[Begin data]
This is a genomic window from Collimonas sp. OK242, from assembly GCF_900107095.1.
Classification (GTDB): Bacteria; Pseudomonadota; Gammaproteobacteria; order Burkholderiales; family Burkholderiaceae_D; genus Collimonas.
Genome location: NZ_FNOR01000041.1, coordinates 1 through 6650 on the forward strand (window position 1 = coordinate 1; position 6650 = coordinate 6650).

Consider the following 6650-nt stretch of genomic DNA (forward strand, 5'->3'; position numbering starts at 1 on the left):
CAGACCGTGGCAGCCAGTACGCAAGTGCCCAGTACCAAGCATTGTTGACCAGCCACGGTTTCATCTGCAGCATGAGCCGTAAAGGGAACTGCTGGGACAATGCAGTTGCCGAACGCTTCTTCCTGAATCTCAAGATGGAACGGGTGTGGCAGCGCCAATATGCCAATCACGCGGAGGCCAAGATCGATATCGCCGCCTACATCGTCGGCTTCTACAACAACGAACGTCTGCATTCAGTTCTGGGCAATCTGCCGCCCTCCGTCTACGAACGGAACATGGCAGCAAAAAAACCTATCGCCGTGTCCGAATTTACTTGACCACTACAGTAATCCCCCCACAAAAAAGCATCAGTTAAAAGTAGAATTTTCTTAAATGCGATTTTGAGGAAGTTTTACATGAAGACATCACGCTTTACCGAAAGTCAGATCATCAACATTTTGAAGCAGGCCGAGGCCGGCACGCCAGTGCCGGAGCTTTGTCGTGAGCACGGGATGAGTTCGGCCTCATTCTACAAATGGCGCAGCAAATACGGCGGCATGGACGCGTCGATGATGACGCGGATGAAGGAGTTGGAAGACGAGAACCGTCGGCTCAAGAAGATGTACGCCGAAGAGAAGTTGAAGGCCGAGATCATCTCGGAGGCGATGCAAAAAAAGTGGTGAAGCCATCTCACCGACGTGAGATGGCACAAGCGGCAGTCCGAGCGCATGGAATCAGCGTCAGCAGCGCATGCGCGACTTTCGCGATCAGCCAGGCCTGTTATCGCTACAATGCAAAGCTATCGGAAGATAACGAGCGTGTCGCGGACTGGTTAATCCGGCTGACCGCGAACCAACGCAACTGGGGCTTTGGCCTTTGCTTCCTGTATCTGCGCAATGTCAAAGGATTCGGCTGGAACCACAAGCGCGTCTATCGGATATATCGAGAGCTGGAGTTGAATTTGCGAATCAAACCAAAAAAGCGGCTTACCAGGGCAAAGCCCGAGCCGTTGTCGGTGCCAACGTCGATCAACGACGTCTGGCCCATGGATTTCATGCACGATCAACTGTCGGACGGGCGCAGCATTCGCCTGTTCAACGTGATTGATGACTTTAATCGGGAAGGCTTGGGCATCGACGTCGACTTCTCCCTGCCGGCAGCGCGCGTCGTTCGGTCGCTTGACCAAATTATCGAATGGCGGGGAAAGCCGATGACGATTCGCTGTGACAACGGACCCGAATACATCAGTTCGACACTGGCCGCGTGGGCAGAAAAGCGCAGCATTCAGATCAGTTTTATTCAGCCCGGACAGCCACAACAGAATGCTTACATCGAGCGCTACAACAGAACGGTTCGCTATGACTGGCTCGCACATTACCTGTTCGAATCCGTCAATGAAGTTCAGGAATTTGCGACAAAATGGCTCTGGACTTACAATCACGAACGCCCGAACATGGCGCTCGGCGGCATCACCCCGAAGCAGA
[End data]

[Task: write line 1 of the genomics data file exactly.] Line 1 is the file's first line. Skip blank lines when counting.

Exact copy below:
This is a genomic window from Collimonas sp. OK242, from assembly GCF_900107095.1.